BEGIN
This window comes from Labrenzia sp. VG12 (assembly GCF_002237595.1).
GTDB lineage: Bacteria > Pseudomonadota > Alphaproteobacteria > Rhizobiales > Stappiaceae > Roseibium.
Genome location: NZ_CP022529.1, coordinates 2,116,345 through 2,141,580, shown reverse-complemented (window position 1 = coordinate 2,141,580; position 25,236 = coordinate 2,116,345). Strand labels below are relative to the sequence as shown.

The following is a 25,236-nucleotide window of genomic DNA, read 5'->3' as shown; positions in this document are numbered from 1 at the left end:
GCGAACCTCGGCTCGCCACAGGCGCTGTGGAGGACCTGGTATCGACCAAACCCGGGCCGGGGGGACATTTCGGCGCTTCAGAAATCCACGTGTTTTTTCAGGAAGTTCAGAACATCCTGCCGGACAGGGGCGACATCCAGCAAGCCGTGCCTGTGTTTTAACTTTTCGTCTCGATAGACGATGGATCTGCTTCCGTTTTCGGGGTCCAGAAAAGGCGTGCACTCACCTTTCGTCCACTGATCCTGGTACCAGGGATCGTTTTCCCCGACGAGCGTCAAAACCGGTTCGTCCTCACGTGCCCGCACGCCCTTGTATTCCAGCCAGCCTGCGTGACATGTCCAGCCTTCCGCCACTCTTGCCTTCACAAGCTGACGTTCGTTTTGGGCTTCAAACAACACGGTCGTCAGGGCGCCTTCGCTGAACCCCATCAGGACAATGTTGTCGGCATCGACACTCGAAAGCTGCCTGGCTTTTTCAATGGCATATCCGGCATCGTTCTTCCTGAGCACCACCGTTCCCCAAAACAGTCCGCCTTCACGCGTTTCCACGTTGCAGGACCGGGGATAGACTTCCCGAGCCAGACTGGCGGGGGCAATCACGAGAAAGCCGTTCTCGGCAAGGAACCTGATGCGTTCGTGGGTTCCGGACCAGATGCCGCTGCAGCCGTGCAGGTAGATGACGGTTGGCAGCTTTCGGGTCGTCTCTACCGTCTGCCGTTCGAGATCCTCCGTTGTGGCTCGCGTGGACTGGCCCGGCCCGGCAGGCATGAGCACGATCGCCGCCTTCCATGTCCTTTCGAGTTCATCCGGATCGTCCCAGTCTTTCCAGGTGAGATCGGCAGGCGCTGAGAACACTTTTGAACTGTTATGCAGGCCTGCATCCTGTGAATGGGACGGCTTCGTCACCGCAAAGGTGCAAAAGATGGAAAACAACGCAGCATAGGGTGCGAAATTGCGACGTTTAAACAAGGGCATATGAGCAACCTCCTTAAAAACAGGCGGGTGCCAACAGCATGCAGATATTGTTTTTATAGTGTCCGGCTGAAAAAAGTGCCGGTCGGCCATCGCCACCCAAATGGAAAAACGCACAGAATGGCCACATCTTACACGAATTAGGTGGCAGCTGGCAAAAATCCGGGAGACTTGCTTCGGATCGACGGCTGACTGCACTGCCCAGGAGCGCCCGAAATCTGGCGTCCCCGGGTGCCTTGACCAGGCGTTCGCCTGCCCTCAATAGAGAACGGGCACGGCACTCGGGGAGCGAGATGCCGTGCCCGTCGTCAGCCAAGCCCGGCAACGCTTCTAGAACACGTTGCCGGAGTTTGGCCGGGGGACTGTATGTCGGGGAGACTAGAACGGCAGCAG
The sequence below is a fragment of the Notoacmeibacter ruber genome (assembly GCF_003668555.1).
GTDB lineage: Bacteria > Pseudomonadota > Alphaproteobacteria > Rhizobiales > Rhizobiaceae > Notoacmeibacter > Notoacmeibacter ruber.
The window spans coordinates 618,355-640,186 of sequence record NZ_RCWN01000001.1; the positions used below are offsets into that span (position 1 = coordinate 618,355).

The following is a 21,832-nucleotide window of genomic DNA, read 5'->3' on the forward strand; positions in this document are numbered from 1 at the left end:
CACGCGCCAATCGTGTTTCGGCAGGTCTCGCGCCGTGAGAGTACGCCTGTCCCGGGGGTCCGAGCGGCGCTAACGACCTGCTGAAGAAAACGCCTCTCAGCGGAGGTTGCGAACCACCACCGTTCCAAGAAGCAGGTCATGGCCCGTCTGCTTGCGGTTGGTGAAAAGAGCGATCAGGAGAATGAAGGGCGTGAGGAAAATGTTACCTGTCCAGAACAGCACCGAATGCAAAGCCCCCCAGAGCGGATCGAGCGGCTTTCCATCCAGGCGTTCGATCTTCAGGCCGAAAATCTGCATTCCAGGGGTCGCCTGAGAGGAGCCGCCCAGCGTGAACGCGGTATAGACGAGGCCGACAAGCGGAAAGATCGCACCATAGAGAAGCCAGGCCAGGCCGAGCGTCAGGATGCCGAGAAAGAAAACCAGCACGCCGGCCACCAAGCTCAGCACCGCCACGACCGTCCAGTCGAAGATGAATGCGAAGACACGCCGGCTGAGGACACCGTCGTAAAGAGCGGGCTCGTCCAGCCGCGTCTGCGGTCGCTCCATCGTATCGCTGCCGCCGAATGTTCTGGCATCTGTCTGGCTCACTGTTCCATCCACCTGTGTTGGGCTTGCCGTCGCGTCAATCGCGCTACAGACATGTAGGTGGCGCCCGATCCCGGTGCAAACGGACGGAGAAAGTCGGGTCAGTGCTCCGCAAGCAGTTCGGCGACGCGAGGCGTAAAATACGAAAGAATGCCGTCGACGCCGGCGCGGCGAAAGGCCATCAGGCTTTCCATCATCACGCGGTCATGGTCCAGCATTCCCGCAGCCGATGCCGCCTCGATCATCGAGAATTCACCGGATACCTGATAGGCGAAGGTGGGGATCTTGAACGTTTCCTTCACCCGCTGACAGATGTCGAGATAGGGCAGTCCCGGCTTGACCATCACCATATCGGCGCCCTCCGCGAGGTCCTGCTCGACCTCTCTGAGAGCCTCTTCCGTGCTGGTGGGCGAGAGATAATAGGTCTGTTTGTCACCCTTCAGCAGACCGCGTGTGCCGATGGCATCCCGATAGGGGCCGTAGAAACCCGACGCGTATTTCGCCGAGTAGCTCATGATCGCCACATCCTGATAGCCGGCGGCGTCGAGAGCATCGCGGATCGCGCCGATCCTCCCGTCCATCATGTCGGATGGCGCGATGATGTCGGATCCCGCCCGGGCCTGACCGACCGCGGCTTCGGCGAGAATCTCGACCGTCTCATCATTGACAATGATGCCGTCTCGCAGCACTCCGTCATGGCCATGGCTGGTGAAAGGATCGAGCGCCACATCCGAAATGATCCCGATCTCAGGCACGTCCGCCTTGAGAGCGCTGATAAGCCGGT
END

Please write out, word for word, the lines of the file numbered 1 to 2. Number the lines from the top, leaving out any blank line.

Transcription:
This window comes from Labrenzia sp. VG12 (assembly GCF_002237595.1).
GTDB lineage: Bacteria > Pseudomonadota > Alphaproteobacteria > Rhizobiales > Stappiaceae > Roseibium.